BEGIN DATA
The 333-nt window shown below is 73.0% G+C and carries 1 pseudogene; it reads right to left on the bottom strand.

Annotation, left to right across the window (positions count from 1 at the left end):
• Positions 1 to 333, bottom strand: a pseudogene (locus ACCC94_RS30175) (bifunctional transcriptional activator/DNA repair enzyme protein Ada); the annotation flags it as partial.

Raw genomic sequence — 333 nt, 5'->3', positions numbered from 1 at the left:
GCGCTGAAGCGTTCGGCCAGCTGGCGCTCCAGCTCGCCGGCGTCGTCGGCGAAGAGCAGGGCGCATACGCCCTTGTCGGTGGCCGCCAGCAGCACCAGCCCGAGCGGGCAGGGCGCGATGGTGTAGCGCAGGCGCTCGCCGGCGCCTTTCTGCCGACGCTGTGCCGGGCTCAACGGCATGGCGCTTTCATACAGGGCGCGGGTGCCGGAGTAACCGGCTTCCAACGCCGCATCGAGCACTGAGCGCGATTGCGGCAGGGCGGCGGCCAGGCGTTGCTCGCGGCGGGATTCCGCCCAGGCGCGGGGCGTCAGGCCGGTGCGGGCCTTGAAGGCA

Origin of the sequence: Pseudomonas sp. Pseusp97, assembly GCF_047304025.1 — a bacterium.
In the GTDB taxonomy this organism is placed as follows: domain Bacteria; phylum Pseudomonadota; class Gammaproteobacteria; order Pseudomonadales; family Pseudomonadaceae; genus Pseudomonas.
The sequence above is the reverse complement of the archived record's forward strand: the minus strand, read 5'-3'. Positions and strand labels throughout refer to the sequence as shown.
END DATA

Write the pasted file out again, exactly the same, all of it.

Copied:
The 333-nt window shown below is 73.0% G+C and carries 1 pseudogene; it reads right to left on the bottom strand.

Annotation, left to right across the window (positions count from 1 at the left end):
• Positions 1 to 333, bottom strand: a pseudogene (locus ACCC94_RS30175) (bifunctional transcriptional activator/DNA repair enzyme protein Ada); the annotation flags it as partial.

Raw genomic sequence — 333 nt, 5'->3', positions numbered from 1 at the left:
GCGCTGAAGCGTTCGGCCAGCTGGCGCTCCAGCTCGCCGGCGTCGTCGGCGAAGAGCAGGGCGCATACGCCCTTGTCGGTGGCCGCCAGCAGCACCAGCCCGAGCGGGCAGGGCGCGATGGTGTAGCGCAGGCGCTCGCCGGCGCCTTTCTGCCGACGCTGTGCCGGGCTCAACGGCATGGCGCTTTCATACAGGGCGCGGGTGCCGGAGTAACCGGCTTCCAACGCCGCATCGAGCACTGAGCGCGATTGCGGCAGGGCGGCGGCCAGGCGTTGCTCGCGGCGGGATTCCGCCCAGGCGCGGGGCGTCAGGCCGGTGCGGGCCTTGAAGGCA

Origin of the sequence: Pseudomonas sp. Pseusp97, assembly GCF_047304025.1 — a bacterium.
In the GTDB taxonomy this organism is placed as follows: domain Bacteria; phylum Pseudomonadota; class Gammaproteobacteria; order Pseudomonadales; family Pseudomonadaceae; genus Pseudomonas.
The sequence above is the reverse complement of the archived record's forward strand: the minus strand, read 5'-3'. Positions and strand labels throughout refer to the sequence as shown.